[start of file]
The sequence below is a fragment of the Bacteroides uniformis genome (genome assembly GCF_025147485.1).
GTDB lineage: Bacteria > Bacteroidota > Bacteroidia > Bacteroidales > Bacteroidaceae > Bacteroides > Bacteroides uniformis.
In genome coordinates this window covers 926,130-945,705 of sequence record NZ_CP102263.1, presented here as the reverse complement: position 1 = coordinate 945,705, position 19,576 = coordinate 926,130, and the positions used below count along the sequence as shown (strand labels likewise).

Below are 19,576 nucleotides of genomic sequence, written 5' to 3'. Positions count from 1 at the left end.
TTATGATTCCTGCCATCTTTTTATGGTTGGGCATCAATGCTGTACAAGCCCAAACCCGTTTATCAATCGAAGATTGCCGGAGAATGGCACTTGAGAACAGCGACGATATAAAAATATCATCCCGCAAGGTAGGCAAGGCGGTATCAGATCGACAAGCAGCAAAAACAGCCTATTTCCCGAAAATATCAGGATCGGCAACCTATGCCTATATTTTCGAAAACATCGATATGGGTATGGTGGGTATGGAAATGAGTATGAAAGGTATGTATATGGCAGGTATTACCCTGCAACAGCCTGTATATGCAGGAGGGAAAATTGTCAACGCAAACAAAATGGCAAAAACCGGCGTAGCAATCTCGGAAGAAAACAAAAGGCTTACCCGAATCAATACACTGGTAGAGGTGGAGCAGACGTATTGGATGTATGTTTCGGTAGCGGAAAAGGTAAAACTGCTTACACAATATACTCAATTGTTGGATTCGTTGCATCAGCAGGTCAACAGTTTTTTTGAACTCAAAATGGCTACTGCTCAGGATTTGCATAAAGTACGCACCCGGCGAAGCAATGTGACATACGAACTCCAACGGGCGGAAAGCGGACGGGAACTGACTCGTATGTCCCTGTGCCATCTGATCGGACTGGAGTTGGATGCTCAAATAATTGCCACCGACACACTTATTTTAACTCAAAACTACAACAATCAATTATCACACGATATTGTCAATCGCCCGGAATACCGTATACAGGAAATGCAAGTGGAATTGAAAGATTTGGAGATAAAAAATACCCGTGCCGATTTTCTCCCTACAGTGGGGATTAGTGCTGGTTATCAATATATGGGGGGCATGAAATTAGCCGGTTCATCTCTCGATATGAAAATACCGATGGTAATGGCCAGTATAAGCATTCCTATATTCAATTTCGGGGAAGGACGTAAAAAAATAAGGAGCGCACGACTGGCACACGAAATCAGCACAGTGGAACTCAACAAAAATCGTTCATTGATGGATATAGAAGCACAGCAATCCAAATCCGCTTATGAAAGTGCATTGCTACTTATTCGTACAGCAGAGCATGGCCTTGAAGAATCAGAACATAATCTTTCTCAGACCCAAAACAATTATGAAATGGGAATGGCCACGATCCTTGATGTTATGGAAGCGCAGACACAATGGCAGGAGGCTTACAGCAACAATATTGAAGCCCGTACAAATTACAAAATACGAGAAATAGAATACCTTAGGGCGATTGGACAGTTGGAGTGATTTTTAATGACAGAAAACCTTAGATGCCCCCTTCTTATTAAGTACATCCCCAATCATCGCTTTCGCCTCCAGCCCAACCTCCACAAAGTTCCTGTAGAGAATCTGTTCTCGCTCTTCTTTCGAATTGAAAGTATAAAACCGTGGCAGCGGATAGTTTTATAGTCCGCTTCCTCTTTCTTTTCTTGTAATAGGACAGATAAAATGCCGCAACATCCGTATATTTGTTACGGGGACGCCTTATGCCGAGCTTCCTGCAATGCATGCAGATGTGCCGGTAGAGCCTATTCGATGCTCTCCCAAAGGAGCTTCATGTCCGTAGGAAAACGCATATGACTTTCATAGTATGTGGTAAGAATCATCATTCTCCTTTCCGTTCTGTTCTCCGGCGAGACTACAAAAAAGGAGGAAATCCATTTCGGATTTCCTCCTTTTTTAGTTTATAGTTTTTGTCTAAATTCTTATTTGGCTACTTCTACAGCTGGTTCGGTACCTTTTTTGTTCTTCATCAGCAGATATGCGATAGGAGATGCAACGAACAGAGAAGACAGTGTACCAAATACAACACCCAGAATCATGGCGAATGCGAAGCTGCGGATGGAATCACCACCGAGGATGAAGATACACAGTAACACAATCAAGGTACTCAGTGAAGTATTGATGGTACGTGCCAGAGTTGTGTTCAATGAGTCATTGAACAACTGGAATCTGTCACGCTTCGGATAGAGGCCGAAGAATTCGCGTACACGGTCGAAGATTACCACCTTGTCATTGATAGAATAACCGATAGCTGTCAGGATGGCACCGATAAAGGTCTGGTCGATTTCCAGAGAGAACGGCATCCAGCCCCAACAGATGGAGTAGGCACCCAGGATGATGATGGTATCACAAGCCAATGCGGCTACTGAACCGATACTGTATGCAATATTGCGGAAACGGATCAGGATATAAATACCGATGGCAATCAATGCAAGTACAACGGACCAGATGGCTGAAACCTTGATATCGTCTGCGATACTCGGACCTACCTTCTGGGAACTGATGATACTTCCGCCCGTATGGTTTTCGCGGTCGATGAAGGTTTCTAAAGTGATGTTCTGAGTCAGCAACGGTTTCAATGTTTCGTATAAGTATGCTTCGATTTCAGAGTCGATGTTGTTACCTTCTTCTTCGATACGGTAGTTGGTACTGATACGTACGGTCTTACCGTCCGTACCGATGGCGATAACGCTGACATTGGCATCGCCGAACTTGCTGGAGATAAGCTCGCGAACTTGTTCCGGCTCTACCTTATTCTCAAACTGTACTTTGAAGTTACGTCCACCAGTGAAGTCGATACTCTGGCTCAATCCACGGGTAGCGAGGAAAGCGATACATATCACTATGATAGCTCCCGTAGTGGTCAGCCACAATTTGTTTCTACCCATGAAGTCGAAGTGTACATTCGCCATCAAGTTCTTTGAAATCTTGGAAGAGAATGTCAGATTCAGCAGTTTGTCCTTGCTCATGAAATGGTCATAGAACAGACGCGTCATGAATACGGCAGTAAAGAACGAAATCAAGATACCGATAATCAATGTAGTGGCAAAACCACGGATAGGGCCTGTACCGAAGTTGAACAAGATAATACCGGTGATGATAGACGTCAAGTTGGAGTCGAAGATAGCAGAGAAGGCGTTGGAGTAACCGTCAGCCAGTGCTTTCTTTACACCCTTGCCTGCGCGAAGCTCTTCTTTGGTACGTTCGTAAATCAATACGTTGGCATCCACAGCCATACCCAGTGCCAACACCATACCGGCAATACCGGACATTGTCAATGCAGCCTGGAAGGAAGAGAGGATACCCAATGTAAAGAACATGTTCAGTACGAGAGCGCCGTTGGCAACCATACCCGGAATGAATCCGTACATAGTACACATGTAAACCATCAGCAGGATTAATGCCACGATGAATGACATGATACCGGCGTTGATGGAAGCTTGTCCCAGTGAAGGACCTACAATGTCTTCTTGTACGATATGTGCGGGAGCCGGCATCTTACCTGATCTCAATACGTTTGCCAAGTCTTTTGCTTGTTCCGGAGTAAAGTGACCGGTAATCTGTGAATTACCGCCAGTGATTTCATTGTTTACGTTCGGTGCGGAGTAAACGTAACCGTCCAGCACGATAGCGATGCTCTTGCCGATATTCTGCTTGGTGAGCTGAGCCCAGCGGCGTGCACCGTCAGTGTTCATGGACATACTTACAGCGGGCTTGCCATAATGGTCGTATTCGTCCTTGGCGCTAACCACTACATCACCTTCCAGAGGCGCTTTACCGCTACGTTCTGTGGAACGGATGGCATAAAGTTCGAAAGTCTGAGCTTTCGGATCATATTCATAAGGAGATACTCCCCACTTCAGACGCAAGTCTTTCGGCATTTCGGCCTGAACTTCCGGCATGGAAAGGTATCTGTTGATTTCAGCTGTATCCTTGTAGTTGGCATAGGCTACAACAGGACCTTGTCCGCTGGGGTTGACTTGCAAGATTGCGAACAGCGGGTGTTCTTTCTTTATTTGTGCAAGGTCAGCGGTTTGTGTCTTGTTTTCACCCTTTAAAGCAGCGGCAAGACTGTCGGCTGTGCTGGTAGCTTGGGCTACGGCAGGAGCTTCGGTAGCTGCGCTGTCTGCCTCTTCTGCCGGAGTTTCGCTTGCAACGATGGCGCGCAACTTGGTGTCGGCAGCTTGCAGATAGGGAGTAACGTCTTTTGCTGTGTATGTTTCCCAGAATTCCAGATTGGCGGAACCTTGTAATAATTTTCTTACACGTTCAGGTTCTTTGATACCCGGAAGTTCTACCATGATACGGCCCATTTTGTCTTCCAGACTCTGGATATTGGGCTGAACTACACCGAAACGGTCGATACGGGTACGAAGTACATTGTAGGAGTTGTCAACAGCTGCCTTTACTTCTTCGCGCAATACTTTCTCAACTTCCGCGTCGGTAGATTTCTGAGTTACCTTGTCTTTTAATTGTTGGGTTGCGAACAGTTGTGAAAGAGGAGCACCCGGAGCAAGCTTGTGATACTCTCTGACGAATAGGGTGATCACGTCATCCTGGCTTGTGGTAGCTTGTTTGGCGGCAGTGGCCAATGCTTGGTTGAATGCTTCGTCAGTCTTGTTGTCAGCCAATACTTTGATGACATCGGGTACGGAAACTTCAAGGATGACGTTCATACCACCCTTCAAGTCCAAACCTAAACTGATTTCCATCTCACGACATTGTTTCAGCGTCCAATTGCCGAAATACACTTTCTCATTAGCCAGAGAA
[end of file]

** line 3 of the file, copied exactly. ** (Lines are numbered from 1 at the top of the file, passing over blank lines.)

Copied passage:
In genome coordinates this window covers 926,130-945,705 of sequence record NZ_CP102263.1, presented here as the reverse complement: position 1 = coordinate 945,705, position 19,576 = coordinate 926,130, and the positions used below count along the sequence as shown (strand labels likewise).